When I was a child our family had two cows at the most and the milk we drank was raw. If you wish to explore how most of the milk in our supermarkets has been treated click here. According to my faint childhood memory our family had enough milk and money to buy a hand operated machine to separate cream and milk. Farmers of that era were inventive. Get an idea of the variation in such separaters by clicking here. Separating cream and milk was the first step in making buttermilk.
I have a clearer memory of allowing the cream to come naturally to the top of our raw milk and skimming the cream off the top. This was Aunt Lizzie’s jurisdiction. She let the cream (clabber) in a mason crock. This was when the bacteria did their work. She put the clabbered milk in a wooden churn and allowed me to turn the handle till the cream separated into butter and fat-free butter milk. I learned to like buttermilk as a child.
I don’t remember drinking butter milk, but I do remember licking it off my fingers. And I remember that Aunt Lizzie molded the butter by packing it into a box like the one pictured on the left.
I don’t believe that Rhoda learned to like buttermilk as a child as I did. She learned it by blending her life with mine. When we were road weary from traveling we often bought and shared a quart of buttermilk. It was more refreshing to us than a cup of coffee.
I don’t belittle friend Jep or cousin Carroll for not liking buttermilk. We had a little boy at our table temporarily who thought he would like everthing that I liked. He asked for a taste of my buttermilk and exclaimed “Me don’t like that stinkin stuff”. I trust no one will look up to me, or down, because I had the privilege of an Aunt Lizzie who cultured me to like buttermilk.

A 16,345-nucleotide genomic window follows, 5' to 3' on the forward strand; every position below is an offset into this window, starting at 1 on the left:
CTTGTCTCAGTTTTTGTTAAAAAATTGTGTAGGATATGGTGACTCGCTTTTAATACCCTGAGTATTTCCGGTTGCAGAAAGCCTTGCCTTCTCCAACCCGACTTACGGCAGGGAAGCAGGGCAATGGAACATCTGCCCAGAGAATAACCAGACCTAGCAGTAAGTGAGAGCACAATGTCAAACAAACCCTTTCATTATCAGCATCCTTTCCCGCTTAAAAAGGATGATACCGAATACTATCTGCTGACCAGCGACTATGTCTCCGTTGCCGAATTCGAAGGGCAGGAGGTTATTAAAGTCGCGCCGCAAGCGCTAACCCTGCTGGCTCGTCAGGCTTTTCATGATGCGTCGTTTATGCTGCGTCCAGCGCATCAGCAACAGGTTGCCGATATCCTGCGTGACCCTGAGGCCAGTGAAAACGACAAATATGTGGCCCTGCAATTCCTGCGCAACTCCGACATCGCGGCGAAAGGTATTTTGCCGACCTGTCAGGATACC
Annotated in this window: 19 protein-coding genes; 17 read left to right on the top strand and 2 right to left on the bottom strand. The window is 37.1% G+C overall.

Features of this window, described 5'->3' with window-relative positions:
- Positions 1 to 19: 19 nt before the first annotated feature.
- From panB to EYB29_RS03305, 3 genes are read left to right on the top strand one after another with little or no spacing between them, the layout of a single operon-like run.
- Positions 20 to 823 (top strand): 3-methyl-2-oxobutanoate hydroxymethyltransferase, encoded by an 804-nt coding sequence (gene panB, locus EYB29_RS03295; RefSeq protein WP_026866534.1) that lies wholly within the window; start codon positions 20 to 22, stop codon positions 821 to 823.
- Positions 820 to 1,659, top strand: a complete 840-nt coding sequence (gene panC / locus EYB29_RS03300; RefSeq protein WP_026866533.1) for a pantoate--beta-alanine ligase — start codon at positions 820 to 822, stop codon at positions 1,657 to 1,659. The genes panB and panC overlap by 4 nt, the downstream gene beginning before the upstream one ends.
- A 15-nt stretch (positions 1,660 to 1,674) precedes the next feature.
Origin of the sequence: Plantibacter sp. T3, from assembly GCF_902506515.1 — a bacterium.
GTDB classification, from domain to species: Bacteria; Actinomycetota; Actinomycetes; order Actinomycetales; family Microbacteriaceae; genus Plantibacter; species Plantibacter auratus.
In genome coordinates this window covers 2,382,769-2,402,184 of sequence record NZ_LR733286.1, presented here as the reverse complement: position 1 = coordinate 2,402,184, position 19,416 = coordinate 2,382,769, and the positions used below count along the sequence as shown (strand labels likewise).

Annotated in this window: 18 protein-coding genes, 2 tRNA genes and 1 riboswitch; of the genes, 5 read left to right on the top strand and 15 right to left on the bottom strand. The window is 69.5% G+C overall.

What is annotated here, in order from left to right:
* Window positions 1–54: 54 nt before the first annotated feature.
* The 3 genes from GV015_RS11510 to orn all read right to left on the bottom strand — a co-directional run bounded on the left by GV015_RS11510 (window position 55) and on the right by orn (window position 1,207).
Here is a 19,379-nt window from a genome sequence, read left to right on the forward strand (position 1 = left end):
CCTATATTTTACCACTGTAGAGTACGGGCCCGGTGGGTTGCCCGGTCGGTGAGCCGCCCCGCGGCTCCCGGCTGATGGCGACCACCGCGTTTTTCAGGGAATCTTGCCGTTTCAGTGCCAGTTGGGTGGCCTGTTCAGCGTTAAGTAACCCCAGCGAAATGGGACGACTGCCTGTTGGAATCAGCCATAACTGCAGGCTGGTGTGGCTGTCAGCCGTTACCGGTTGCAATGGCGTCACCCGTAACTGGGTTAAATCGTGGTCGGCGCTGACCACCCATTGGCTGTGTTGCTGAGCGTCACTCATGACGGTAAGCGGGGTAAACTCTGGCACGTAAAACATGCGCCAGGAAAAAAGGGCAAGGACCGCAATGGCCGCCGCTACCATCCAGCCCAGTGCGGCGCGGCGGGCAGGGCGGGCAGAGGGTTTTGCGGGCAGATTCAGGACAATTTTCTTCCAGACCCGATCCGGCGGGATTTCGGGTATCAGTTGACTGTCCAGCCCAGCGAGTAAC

Aunt Lizzie was useful in our home and in the Mennonite community. She made prayer veilings, bonnets and plain dresses for the plain women of the community. Her hands were busy sewing and her feet were busy pumping the treadle on her sewing machine. Rachel still has that machine. I remember playing around it as she worked. She was 57 yrs old when I was born. She was in her 60’s when she taught me to like buttermilk. She lived to age 92.
My Joyce’s 86th birthday was on Friday, August 12, 2016 She and I celebrated by going for lunch to Kelly Jae’s in downtown Goshen. You know that Joyce Buschert is my kind of woman. One reason is that she wanted to taste something new on her birthday so she ordered and enjoyed a serving of seaweed.